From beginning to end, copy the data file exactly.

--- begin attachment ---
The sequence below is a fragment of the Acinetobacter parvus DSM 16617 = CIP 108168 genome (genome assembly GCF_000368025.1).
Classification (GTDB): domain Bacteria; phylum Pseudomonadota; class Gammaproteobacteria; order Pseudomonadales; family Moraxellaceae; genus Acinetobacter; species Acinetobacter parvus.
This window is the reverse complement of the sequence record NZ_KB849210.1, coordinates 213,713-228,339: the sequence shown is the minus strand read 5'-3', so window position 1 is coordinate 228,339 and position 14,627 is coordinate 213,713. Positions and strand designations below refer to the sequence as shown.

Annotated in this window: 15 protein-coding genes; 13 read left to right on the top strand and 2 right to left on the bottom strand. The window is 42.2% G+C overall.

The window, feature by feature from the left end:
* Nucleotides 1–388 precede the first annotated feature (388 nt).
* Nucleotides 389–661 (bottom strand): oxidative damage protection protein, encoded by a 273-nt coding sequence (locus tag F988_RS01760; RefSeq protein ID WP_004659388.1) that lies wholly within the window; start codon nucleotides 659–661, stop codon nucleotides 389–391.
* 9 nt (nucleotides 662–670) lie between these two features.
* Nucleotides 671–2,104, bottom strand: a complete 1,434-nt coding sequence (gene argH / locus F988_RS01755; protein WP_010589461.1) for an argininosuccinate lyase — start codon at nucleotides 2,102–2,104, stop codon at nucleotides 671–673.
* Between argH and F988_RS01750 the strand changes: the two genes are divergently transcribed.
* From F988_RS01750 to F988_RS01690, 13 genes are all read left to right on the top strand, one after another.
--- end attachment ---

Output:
The sequence below is a fragment of the Acinetobacter parvus DSM 16617 = CIP 108168 genome (genome assembly GCF_000368025.1).
Classification (GTDB): domain Bacteria; phylum Pseudomonadota; class Gammaproteobacteria; order Pseudomonadales; family Moraxellaceae; genus Acinetobacter; species Acinetobacter parvus.
This window is the reverse complement of the sequence record NZ_KB849210.1, coordinates 213,713-228,339: the sequence shown is the minus strand read 5'-3', so window position 1 is coordinate 228,339 and position 14,627 is coordinate 213,713. Positions and strand designations below refer to the sequence as shown.

Annotated in this window: 15 protein-coding genes; 13 read left to right on the top strand and 2 right to left on the bottom strand. The window is 42.2% G+C overall.

The window, feature by feature from the left end:
* Nucleotides 1–388 precede the first annotated feature (388 nt).
* Nucleotides 389–661 (bottom strand): oxidative damage protection protein, encoded by a 273-nt coding sequence (locus tag F988_RS01760; RefSeq protein ID WP_004659388.1) that lies wholly within the window; start codon nucleotides 659–661, stop codon nucleotides 389–391.
* 9 nt (nucleotides 662–670) lie between these two features.
* Nucleotides 671–2,104, bottom strand: a complete 1,434-nt coding sequence (gene argH / locus F988_RS01755; protein WP_010589461.1) for an argininosuccinate lyase — start codon at nucleotides 2,102–2,104, stop codon at nucleotides 671–673.
* Between argH and F988_RS01750 the strand changes: the two genes are divergently transcribed.
* From F988_RS01750 to F988_RS01690, 13 genes are all read left to right on the top strand, one after another.